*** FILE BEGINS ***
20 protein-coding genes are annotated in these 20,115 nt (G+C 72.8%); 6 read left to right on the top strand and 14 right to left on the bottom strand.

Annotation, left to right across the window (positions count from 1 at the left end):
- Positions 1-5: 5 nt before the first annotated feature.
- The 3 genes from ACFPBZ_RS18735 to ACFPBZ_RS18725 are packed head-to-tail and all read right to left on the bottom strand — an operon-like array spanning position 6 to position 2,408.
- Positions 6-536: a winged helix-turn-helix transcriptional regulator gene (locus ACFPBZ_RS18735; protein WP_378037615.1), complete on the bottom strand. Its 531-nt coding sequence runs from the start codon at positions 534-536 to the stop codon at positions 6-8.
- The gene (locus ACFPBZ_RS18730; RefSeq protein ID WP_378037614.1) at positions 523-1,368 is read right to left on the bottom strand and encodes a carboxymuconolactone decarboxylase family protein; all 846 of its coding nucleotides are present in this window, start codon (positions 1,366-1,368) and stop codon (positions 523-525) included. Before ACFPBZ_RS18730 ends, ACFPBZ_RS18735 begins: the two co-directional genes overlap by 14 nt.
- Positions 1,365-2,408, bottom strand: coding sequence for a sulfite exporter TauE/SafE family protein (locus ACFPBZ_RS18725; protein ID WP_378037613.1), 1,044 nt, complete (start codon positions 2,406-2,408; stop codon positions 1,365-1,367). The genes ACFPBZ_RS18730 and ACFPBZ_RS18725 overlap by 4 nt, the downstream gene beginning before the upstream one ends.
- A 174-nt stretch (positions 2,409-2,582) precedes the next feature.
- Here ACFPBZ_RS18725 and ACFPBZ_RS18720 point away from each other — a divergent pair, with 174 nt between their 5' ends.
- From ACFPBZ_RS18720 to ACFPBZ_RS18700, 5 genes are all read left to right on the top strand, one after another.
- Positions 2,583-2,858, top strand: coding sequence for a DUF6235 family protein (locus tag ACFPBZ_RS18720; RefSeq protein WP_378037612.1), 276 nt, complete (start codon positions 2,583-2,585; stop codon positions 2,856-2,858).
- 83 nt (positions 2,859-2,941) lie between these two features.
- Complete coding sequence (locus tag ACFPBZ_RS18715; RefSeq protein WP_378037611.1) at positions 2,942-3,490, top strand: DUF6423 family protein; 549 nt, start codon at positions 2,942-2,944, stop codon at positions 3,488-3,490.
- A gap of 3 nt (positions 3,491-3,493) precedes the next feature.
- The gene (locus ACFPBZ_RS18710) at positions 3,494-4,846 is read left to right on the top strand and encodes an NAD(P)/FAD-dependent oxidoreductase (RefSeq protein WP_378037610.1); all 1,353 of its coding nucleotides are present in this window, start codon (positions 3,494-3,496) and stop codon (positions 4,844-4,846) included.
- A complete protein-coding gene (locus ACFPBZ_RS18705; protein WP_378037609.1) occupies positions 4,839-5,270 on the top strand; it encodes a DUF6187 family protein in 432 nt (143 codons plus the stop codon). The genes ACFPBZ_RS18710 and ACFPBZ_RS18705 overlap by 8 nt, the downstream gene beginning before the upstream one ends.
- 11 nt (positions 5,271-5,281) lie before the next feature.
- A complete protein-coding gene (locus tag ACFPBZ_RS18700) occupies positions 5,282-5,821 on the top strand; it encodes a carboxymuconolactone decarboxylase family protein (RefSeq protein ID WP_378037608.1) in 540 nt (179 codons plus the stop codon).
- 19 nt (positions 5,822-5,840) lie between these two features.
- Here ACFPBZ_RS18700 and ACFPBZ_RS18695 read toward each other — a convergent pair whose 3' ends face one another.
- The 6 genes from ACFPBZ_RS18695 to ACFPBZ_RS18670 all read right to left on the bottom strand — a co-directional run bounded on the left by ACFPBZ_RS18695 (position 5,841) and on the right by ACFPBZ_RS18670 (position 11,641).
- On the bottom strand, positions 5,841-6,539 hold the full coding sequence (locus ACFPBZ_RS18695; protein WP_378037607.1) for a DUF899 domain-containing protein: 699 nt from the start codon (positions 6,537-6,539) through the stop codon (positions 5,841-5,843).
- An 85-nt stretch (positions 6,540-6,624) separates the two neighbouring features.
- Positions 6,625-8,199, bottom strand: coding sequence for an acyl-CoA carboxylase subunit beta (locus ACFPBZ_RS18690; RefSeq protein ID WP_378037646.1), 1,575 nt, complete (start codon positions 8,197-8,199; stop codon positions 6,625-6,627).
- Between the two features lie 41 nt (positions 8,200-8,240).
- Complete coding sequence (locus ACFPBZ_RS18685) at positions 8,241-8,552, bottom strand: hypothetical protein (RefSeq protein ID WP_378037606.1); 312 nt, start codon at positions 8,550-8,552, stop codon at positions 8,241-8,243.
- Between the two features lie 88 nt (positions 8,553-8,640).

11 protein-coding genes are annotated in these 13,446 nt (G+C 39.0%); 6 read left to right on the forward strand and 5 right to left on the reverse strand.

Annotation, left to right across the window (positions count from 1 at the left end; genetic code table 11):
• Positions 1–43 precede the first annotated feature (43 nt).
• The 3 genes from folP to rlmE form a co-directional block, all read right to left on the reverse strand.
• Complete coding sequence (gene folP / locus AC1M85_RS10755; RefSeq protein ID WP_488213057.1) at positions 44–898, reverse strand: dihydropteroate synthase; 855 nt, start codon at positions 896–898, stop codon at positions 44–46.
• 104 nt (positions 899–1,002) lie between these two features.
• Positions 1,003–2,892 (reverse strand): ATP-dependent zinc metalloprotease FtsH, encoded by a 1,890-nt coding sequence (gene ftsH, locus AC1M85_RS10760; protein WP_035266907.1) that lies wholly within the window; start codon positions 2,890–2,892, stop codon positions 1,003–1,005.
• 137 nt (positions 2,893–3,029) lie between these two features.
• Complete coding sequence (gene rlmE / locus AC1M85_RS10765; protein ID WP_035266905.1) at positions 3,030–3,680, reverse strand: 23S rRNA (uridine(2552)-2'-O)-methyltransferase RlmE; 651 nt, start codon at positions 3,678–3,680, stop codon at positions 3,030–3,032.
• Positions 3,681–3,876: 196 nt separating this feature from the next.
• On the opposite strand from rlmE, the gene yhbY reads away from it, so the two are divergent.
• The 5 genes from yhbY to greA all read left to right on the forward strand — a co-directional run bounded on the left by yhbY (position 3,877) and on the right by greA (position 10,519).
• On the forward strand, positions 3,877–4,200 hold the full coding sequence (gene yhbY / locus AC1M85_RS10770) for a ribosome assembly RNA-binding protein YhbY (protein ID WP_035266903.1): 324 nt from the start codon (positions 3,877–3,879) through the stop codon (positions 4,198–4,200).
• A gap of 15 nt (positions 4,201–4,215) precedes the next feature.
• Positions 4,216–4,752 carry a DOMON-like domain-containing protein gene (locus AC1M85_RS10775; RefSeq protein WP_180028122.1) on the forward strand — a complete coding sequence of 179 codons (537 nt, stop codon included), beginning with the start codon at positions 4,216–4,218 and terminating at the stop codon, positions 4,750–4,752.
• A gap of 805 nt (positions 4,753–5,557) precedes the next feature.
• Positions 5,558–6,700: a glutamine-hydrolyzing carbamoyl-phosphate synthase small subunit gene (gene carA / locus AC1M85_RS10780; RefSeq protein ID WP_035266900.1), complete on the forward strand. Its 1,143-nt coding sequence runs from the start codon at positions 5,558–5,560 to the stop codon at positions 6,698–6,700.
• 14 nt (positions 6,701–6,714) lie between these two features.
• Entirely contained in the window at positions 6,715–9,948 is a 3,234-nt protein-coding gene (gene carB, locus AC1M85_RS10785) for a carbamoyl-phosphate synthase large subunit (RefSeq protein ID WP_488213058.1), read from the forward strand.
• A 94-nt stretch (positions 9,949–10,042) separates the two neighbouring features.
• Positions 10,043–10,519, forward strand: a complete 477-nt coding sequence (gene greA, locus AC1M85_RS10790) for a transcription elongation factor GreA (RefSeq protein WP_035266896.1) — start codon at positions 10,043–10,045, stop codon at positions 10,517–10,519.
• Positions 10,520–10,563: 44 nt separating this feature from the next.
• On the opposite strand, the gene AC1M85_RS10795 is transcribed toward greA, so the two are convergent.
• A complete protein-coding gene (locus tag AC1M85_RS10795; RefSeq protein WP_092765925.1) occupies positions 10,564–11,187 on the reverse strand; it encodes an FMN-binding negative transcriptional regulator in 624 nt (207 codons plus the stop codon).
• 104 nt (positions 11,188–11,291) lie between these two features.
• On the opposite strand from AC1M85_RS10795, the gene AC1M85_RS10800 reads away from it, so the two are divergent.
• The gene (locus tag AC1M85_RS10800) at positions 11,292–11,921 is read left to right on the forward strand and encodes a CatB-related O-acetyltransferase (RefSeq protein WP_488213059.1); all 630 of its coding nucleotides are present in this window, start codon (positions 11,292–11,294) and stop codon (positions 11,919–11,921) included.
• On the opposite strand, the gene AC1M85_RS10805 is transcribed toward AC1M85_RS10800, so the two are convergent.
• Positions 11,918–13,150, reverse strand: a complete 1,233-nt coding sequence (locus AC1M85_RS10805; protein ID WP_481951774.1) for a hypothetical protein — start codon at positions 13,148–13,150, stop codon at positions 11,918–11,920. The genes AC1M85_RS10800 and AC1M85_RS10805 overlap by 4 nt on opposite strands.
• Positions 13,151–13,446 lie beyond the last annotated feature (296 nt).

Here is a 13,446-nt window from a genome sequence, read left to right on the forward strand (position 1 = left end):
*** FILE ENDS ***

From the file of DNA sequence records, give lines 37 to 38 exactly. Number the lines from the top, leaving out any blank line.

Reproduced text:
• Positions 3,681–3,876: 196 nt separating this feature from the next.
• On the opposite strand from rlmE, the gene yhbY reads away from it, so the two are divergent.